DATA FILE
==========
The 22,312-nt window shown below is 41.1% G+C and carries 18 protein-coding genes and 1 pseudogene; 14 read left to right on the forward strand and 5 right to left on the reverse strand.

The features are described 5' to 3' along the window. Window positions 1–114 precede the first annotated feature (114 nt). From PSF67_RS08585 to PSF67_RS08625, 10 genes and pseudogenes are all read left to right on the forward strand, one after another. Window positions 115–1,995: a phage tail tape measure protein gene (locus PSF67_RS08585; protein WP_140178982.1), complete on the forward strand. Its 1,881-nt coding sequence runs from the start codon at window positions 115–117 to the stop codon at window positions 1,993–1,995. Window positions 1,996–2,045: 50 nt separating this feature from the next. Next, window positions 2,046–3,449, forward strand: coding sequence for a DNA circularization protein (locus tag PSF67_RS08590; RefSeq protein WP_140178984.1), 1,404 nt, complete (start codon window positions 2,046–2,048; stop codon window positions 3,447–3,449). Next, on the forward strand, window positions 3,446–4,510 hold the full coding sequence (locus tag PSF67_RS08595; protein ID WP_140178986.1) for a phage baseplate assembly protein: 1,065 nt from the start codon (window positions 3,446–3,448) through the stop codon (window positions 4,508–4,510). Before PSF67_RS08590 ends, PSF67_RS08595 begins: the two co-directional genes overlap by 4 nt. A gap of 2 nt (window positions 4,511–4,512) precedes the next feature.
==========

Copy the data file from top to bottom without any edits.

The 22,312-nt window shown below is 41.1% G+C and carries 18 protein-coding genes and 1 pseudogene; 14 read left to right on the forward strand and 5 right to left on the reverse strand.

The features are described 5' to 3' along the window. Window positions 1–114 precede the first annotated feature (114 nt). From PSF67_RS08585 to PSF67_RS08625, 10 genes and pseudogenes are all read left to right on the forward strand, one after another. Window positions 115–1,995: a phage tail tape measure protein gene (locus PSF67_RS08585; protein WP_140178982.1), complete on the forward strand. Its 1,881-nt coding sequence runs from the start codon at window positions 115–117 to the stop codon at window positions 1,993–1,995. Window positions 1,996–2,045: 50 nt separating this feature from the next. Next, window positions 2,046–3,449, forward strand: coding sequence for a DNA circularization protein (locus tag PSF67_RS08590; RefSeq protein WP_140178984.1), 1,404 nt, complete (start codon window positions 2,046–2,048; stop codon window positions 3,447–3,449). Next, on the forward strand, window positions 3,446–4,510 hold the full coding sequence (locus tag PSF67_RS08595; protein ID WP_140178986.1) for a phage baseplate assembly protein: 1,065 nt from the start codon (window positions 3,446–3,448) through the stop codon (window positions 4,508–4,510). Before PSF67_RS08590 ends, PSF67_RS08595 begins: the two co-directional genes overlap by 4 nt. A gap of 2 nt (window positions 4,511–4,512) precedes the next feature.